Good thing Zero 7’s ready with their “Polaris”:
Because this “Polaris” is instrumental, I can make it about anything I want it to be. As with most Zero 7 instrumentals, I make it about space. I want this “Polaris” to be about a spaceship that’s going to take us away from the horrible death the other “Polaris” promises us. It’s going to take us to a lovely, lovely space station where the Muzak always plays Zero 7, Royksopp and Air, everything is mid-century modern and we’re all sleek and fast.
I love the Same Name Game!
It’s time once again to consider the merits of a minor hit and allow you, the reader, to be the judge of whether this minor hit should have been a major hit.
This week’s episode features Jo Jo Gunne’s 1972 single “Run Run Run.” If you’re unfamiliar with Jo Jo Gunne, don’t feel bad — you’re in the majority. Jo Jo Gunne’s major claim to fame, aside from their almost one-hit wonder status with “Run Run Run,” is the fact that the band featured Jay Ferguson and Mark Andes, late of the great Spirit. Unfortunately for Ferguson and Andes, Jo Jo Gunne would prove less successful than Spirit, who languished unjustly as a mid-level band throughout the late 1960s and early 1970s (and yes, you do sense another “mid-level band” entry in the making).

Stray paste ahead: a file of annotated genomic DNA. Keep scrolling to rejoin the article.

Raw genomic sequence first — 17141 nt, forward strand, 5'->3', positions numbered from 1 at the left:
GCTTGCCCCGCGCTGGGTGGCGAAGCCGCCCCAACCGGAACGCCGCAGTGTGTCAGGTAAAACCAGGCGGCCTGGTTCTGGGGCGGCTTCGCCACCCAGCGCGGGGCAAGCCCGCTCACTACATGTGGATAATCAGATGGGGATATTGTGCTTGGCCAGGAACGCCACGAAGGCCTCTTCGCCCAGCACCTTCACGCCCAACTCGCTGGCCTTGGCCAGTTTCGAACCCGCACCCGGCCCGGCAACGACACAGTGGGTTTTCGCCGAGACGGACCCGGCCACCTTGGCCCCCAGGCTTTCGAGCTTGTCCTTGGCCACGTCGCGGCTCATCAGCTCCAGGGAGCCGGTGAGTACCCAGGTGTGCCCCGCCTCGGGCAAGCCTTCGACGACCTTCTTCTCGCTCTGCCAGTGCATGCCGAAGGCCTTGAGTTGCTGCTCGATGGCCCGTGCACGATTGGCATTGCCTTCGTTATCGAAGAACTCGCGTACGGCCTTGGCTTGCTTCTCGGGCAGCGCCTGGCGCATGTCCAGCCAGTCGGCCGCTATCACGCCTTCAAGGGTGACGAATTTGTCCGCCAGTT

So in 1972, Jo Jo Gunne released their self-titled first album, which featured the single “Run Run Run.” “Run Run Run”‘s chart run was the stuff that one-hit wonders were made of; the single entered the Billboard Hot 100 chart at #29 in April, peaked at #6 in May, and dipped lower and lower on the chart until disappearing later that year. “Run Run Run” would be Jo Jo Gunne’s sole charting single.